Hank Aaron, Frank Robinson Discuss Road to Racial Equality in Sports

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KANSAS CITY, Mo. -- While today's teams are made up of players all colors, nationalities and race, the not-so distant past tells a different story.

"I took a lot of pride in what I did once I got to the plate," said Henry 'Hank' Aaron, who played in the All Star Game every year from 1955 - 1975.  "But the most important thing that I loved doing was out guessing pitches.  Standing at the plate - [the pitcher] thinking he can throw a fast ball at you, you knowing you have him set up where he can't and you hit it out of the ball park."

That strategy helped Aaron break the career home run record set by Babe Ruth an earn the respect of an America, which had seen the game integrated only 27 years before.

"The integration of major league baseball - it was one of the precursors to the Civil Rights movement," said Sharon Robinson, Jackie Robinson's daughter.   Jackie Robinson was the first baseball player to go from the Negro Leagues to the Major Leagues.

"In 1947 when Jackie Robinson broke the barrier, what a day that was," said Frank Robinson who played baseball for the Negro Leagues, the Major Leagues and became the first Black baseball team manager in Major League history.  "I was just a youngster, but I knew then if I had the skilled and abilities to play in the major leagues, I would have the opportunity.  Before that - no chance."

While the Negro Leagues teams folded in the early 1960s, baseball fanatics say their legacy lives on through the surviving players and the Negro Leagues Baseball Museum.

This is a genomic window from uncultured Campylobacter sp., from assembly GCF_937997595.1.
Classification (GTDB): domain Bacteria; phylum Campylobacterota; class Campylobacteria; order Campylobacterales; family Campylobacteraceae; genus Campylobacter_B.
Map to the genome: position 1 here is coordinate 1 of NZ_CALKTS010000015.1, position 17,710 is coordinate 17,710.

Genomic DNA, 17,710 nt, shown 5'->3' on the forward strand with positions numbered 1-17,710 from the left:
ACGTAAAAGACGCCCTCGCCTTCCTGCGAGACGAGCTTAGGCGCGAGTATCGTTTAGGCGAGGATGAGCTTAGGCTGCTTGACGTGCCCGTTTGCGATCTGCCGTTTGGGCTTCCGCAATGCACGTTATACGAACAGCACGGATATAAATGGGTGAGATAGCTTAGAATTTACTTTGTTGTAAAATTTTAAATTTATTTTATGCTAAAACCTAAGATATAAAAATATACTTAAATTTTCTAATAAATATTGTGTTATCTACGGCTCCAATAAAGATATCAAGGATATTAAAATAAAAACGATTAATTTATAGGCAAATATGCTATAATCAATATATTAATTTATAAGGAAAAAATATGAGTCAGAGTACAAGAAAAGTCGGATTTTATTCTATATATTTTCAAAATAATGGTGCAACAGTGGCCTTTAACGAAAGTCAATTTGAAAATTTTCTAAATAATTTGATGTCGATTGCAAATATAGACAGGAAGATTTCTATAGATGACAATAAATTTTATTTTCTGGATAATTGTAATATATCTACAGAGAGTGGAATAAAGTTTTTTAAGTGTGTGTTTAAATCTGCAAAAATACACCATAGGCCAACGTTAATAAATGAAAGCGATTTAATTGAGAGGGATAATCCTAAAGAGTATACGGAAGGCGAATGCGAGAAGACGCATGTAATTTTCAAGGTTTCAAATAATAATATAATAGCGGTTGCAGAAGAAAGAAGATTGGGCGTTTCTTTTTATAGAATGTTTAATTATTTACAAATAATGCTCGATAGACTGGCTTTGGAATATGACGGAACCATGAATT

"Had it not been for the Negro Leagues you don't get Jackie Robinson, you don't get Hank Henry Aaron, you don't get Willie Mays," said Bob Kendrick, the president of the Negro Leagues Baseball Museum.

Kendrick said it's important to remember the baseball league's greats of the past who helped pave the road for equality not only in the sport but also in our culture.

"Even though baseball had been somewhat vilified for not allowing blacks to play, when it did open its doors, guess what, America jumped on the coat tail of baseball," he said.

One way, Kendrick said, to remember baseball's past is to attend the new Negro leagues Baseball Museum exhibit opening in time for for the All Star Game called, 'We Were All Stars.'  It will be open for the next several weeks.  Then, it will tour the nation.

Negro League Baseball Museum exhibit hours are Tuesday-Saturday 9:00 am–6:00p.m., Sunday 12:00 p.m. –6:00 p.m.  The museum is closed Monday.

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